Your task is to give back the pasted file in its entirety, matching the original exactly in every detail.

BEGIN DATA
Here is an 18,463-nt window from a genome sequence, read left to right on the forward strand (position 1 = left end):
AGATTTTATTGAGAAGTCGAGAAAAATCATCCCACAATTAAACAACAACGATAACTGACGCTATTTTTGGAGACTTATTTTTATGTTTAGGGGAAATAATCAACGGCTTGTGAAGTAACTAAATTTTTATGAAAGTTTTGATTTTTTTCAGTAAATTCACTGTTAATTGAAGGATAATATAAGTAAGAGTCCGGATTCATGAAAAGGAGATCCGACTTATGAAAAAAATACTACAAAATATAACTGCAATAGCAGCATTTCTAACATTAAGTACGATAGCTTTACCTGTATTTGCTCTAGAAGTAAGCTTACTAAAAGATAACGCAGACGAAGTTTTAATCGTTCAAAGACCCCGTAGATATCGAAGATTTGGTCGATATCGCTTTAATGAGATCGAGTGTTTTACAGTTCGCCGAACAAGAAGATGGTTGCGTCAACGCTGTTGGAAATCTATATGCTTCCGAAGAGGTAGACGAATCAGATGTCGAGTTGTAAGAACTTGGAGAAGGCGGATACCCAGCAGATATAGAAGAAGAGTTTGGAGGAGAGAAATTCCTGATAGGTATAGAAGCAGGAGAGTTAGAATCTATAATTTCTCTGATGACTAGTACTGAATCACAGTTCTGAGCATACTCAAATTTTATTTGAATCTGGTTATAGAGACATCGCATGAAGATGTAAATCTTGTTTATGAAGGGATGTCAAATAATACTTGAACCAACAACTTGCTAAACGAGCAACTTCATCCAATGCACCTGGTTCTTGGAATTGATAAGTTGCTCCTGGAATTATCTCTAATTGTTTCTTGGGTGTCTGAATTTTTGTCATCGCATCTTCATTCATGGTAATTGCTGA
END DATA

Here is an 18,463-nt window from a genome sequence, read left to right on the forward strand (position 1 = left end):
AGATTTTATTGAGAAGTCGAGAAAAATCATCCCACAATTAAACAACAACGATAACTGACGCTATTTTTGGAGACTTATTTTTATGTTTAGGGGAAATAATCAACGGCTTGTGAAGTAACTAAATTTTTATGAAAGTTTTGATTTTTTTCAGTAAATTCACTGTTAATTGAAGGATAATATAAGTAAGAGTCCGGATTCATGAAAAGGAGATCCGACTTATGAAAAAAATACTACAAAATATAACTGCAATAGCAGCATTTCTAACATTAAGTACGATAGCTTTACCTGTATTTGCTCTAGAAGTAAGCTTACTAAAAGATAACGCAGACGAAGTTTTAATCGTTCAAAGACCCCGTAGATATCGAAGATTTGGTCGATATCGCTTTAATGAGATCGAGTGTTTTACAGTTCGCCGAACAAGAAGATGGTTGCGTCAACGCTGTTGGAAATCTATATGCTTCCGAAGAGGTAGACGAATCAGATGTCGAGTTGTAAGAACTTGGAGAAGGCGGATACCCAGCAGATATAGAAGAAGAGTTTGGAGGAGAGAAATTCCTGATAGGTATAGAAGCAGGAGAGTTAGAATCTATAATTTCTCTGATGACTAGTACTGAATCACAGTTCTGAGCATACTCAAATTTTATTTGAATCTGGTTATAGAGACATCGCATGAAGATGTAAATCTTGTTTATGAAGGGATGTCAAATAATACTTGAACCAACAACTTGCTAAACGAGCAACTTCATCCAATGCACCTGGTTCTTGGAATTGATAAGTTGCTCCTGGAATTATCTCTAATTGTTTCTTGGGTGTCTGAATTTTTGTCATCGCATCTTCATTCATGGTAATTGCTGA